Move Along, Nothing New to See Here

Every now and then a study comes down the pike that is so obvious as to be laughable. Here’s the latest.

A group of researchers from Harvard’s Department of Psychology have discovered that—get ready—people identify faces by gender and race. Yup, when we look at somebody we actually notice whether they are male or female, black or white. That’s the big news from their study published in the peer-reviewed journal PLOS ONE.

I fully understand that some research that may seem meaningless on its face (oops, no pun intended) lays a foundation for future, more profound projects, and that seemingly small findings may contribute to a broader and more useful body of knowledge. But the authors of “Multivoxel Patterns in Fusiform Face Area Differentiate Faces by Sex and Race” make no such case.

Indeed, the report’s conclusion reads, “In sum, the present experiment suggests that FFA [fusiform face area, a part of the brain that responds to faces] distinguishes faces by social categories like sex and race. In this way, the current research contributes to our emerging understanding of how the human brain perceives individuals from different social categories.”

What do you think? Might there be some deeper meaning here? Or should we all just move along and find something more intriguing?



  1. I’m pleased you did decide to comment, Juan, and thank you for your further clarifications.

    To be sure, not everyone will agree with everything written here. In the end, I hope this exchange highlights the value of translating academic concepts into language that everyone can understand.

  2. Hi, Ed. Thank you for taking the time read our study’s report; it is not an easy read without expertise in functional magnetic resonance imaging (fMRI). However, you misunderstood the purpose of our research and the significance of our results. Participants in our experiment categorized faces by sex and race, but that wasn’t the point of the study. If it had been, then why would we have bothered to have these participants in an fMRI scanner? The purpose of our work was to attempt to identify which brain region(s) contain information about the social categories of faces. As the title of our study’s report states, we found evidence that this information is encoded in neural patterns in a region of the fusiform gyrus that can be functionally-defined by its stronger response to faces than to other stimuli: the fusiform face area.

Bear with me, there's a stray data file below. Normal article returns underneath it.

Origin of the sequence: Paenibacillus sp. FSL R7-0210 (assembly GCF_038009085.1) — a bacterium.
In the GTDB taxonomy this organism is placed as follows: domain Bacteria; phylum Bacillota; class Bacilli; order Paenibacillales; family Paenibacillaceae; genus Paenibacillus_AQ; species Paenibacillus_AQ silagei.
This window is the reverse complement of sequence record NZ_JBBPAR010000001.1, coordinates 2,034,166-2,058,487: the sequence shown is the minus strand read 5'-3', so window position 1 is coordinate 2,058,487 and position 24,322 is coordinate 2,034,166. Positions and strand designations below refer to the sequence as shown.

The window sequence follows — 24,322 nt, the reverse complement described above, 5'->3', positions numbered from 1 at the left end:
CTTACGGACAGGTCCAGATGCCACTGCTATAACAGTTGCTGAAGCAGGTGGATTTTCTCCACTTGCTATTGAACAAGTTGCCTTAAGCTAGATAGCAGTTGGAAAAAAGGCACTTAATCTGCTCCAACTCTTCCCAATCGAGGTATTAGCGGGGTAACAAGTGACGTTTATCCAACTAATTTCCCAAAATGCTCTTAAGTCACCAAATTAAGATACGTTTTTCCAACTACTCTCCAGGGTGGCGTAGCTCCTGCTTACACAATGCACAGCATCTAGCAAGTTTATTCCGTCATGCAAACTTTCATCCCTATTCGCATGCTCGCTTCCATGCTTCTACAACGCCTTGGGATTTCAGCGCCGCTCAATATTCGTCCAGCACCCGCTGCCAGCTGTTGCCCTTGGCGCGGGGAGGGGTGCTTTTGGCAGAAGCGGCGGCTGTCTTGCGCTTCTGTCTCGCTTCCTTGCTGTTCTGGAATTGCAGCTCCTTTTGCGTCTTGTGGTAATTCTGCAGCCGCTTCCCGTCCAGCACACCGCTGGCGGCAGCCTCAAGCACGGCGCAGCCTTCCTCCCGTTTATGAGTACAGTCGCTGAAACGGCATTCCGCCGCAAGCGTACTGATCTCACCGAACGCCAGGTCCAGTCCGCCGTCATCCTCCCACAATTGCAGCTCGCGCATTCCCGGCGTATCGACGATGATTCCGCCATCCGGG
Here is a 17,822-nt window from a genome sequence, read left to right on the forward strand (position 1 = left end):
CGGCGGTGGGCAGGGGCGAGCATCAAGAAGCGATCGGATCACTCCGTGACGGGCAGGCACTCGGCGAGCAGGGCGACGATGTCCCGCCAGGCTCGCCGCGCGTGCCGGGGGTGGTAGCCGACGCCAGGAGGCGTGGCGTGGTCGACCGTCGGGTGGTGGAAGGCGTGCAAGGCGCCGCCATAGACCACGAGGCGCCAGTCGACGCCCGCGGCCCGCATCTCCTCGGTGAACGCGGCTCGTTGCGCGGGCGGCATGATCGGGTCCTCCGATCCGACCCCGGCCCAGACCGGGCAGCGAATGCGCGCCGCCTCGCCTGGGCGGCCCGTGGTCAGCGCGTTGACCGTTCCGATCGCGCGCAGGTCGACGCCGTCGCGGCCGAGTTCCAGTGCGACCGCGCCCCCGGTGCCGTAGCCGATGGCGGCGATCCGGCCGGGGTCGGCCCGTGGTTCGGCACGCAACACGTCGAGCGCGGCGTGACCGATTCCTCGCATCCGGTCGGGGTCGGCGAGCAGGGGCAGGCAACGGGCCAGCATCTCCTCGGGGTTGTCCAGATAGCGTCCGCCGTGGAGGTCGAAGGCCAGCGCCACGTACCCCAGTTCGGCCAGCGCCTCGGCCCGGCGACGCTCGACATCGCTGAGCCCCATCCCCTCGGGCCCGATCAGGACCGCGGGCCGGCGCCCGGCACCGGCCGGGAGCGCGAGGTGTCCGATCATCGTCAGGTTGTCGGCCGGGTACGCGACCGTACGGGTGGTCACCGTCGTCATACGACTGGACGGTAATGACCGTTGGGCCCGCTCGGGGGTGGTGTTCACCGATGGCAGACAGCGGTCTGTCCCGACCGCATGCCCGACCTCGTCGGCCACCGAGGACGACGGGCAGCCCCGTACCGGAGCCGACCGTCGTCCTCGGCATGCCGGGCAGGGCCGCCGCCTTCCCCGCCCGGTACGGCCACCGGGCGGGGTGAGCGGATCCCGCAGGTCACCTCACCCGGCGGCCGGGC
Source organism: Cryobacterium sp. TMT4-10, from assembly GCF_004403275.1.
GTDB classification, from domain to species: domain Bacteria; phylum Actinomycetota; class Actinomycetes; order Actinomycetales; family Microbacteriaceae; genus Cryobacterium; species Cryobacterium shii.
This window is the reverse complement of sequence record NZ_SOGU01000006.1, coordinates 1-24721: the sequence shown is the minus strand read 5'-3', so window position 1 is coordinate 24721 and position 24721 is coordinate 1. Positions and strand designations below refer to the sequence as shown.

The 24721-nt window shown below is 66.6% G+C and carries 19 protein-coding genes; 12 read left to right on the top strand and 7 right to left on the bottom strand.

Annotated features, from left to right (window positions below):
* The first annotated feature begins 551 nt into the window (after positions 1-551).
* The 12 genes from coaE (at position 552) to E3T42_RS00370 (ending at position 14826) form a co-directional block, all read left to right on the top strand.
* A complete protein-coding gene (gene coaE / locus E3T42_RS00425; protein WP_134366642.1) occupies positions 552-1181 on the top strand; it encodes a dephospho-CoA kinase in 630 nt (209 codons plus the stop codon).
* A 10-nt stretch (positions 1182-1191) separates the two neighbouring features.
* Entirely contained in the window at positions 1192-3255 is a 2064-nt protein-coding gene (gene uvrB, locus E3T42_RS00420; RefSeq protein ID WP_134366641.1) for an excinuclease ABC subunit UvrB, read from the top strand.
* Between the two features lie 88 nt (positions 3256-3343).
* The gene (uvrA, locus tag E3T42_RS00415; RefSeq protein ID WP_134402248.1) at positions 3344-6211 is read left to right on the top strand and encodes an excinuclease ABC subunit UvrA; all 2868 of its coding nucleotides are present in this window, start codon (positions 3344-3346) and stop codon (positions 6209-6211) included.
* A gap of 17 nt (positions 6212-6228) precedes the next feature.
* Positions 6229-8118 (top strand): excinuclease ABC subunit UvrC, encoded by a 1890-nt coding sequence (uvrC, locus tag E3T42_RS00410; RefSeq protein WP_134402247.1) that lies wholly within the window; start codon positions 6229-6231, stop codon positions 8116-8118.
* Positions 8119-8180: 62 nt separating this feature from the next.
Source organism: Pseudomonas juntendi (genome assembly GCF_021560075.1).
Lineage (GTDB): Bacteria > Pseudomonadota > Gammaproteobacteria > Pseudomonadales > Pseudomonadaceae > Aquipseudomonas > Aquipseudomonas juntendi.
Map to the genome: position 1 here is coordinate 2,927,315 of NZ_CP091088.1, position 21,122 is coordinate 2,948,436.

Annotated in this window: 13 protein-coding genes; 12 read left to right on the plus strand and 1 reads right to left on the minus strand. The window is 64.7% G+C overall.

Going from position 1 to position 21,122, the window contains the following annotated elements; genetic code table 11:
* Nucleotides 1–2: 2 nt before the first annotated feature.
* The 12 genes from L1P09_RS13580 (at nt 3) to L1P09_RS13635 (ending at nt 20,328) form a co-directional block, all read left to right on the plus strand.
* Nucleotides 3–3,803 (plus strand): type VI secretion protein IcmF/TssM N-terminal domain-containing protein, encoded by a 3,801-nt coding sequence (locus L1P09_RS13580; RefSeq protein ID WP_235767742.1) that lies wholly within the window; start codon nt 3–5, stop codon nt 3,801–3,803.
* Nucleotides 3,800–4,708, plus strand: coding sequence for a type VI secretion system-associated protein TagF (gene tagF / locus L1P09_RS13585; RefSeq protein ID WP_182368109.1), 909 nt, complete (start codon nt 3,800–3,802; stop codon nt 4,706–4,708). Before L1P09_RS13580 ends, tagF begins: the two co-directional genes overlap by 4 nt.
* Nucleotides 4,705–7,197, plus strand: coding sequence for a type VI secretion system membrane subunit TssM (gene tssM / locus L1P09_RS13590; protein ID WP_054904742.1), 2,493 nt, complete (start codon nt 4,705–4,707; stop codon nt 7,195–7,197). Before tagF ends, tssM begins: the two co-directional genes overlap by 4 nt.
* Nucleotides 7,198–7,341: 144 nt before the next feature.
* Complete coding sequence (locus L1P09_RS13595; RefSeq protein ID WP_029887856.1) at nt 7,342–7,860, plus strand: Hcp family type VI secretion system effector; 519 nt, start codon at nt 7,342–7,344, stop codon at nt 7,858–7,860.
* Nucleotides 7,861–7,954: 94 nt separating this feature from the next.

1. Thank you for joining the discussion, Dr. Contreras. The human brain is indeed an amazing thing, and I applaud your efforts to increase our understanding of it.

      I suspect our different takes revolve around—ironically—the way our brains work. I admit to being a humanities guy rather than a scientist. So I tend to look for headlines, stories, examples, word pictures, etc., to explain matters.

      In another irony, I’ve witnessed this difference many times from the other direction. In the course of leading media training workshops for scientists, medical researchers, and the like, I’ve observed that many find it challenging to translate scientific findings into lay language. Clearly, there is value in doing so as it encourages more widespread understanding of research like yours.

      To help expand the knowledge of those of us with more of a non-scientific bent, might I ask: If you were to try to explain the essence of your study in a sentence or two to this non-scientist, how would you frame it?

      Again, my thanks for enriching the discussion by taking time to explain your research in greater depth.

      1. In one sentence: Using fMRI, we found a brain region in the visual system that may contain information about the sex and race of faces we view. For a non-technical explanation of our results, see and

        I am glad to contribute to the discussion, Ed. But I admit that I was disinclined to do so given the harsh tone of your blog post. I hope that, with an accurate understanding of our findings, you realize that this tone was unnecessary as it may foster misunderstanding of legitimate scientific work like ours. Either way, thanks for your response!

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